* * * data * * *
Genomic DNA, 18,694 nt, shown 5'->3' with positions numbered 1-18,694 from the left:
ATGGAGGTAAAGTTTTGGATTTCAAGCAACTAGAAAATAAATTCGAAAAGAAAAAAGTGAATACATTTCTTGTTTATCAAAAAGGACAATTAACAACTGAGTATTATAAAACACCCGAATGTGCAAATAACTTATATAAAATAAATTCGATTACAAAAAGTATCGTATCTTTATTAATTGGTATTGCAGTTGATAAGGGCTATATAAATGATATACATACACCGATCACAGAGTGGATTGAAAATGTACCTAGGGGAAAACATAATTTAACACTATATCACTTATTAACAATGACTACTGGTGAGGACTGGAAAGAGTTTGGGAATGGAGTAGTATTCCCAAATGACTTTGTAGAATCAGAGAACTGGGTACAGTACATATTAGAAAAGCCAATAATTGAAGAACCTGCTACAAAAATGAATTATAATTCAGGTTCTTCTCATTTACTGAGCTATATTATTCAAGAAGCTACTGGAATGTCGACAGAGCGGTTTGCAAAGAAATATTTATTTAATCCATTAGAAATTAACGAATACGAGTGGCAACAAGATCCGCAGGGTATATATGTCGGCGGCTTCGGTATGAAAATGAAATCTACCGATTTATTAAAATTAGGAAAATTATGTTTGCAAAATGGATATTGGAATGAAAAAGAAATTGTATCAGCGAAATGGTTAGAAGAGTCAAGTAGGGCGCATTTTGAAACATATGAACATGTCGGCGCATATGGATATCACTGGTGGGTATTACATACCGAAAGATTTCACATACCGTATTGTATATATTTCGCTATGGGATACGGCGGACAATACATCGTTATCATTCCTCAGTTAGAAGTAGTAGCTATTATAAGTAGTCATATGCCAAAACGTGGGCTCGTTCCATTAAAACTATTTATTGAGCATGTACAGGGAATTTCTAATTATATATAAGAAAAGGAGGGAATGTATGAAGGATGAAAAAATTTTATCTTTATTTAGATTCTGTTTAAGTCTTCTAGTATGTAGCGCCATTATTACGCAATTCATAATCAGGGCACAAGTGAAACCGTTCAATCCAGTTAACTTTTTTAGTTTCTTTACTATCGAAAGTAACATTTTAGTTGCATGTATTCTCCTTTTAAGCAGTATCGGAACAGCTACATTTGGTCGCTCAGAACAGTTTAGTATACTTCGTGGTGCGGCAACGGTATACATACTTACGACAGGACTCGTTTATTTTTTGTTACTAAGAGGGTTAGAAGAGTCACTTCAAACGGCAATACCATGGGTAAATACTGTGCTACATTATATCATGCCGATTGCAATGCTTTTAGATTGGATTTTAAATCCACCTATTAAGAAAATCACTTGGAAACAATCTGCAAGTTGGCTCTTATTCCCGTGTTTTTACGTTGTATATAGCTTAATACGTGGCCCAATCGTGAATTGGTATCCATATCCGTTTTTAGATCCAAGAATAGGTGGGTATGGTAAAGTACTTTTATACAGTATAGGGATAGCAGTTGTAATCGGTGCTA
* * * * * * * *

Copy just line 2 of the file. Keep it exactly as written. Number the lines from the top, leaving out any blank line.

ATGGAGGTAAAGTTTTGGATTTCAAGCAACTAGAAAATAAATTCGAAAAGAAAAAAGTGAATACATTTCTTGTTTATCAAAAAGGACAATTAACAACTGAGTATTATAAAACACCCGAATGTGCAAATAACTTATATAAAATAAATTCGATTACAAAAAGTATCGTATCTTTATTAATTGGTATTGCAGTTGATAAGGGCTATATAAATGATATACATACACCGATCACAGAGTGGATTGAAAATGTACCTAGGGGAAAACATAATTTAACACTATATCACTTATTAACAATGACTACTGGTGAGGACTGGAAAGAGTTTGGGAATGGAGTAGTATTCCCAAATGACTTTGTAGAATCAGAGAACTGGGTACAGTACATATTAGAAAAGCCAATAATTGAAGAACCTGCTACAAAAATGAATTATAATTCAGGTTCTTCTCATTTACTGAGCTATATTATTCAAGAAGCTACTGGAATGTCGACAGAGCGGTTTGCAAAGAAATATTTATTTAATCCATTAGAAATTAACGAATACGAGTGGCAACAAGATCCGCAGGGTATATATGTCGGCGGCTTCGGTATGAAAATGAAATCTACCGATTTATTAAAATTAGGAAAATTATGTTTGCAAAATGGATATTGGAATGAAAAAGAAATTGTATCAGCGAAATGGTTAGAAGAGTCAAGTAGGGCGCATTTTGAAACATATGAACATGTCGGCGCATATGGATATCACTGGTGGGTATTACATACCGAAAGATTTCACATACCGTATTGTATATATTTCGCTATGGGATACGGCGGACAATACATCGTTATCATTCCTCAGTTAGAAGTAGTAGCTATTATAAGTAGTCATATGCCAAAACGTGGGCTCGTTCCATTAAAACTATTTATTGAGCATGTACAGGGAATTTCTAATTATATATAAGAAAAGGAGGGAATGTATGAAGGATGAAAAAATTTTATCTTTATTTAGATTCTGTTTAAGTCTTCTAGTATGTAGCGCCATTATTACGCAATTCATAATCAGGGCACAAGTGAAACCGTTCAATCCAGTTAACTTTTTTAGTTTCTTTACTATCGAAAGTAACATTTTAGTTGCATGTATTCTCCTTTTAAGCAGTATCGGAACAGCTACATTTGGTCGCTCAGAACAGTTTAGTATACTTCGTGGTGCGGCAACGGTATACATACTTACGACAGGACTCGTTTATTTTTTGTTACTAAGAGGGTTAGAAGAGTCACTTCAAACGGCAATACCATGGGTAAATACTGTGCTACATTATATCATGCCGATTGCAATGCTTTTAGATTGGATTTTAAATCCACCTATTAAGAAAATCACTTGGAAACAATCTGCAAGTTGGCTCTTATTCCCGTGTTTTTACGTTGTATATAGCTTAATACGTGGCCCAATCGTGAATTGGTATCCATATCCGTTTTTAGATCCAAGAATAGGTGGGTATGGTAAAGTACTTTTATACAGTATAGGGATAGCAGTTGTAATCGGTGCTA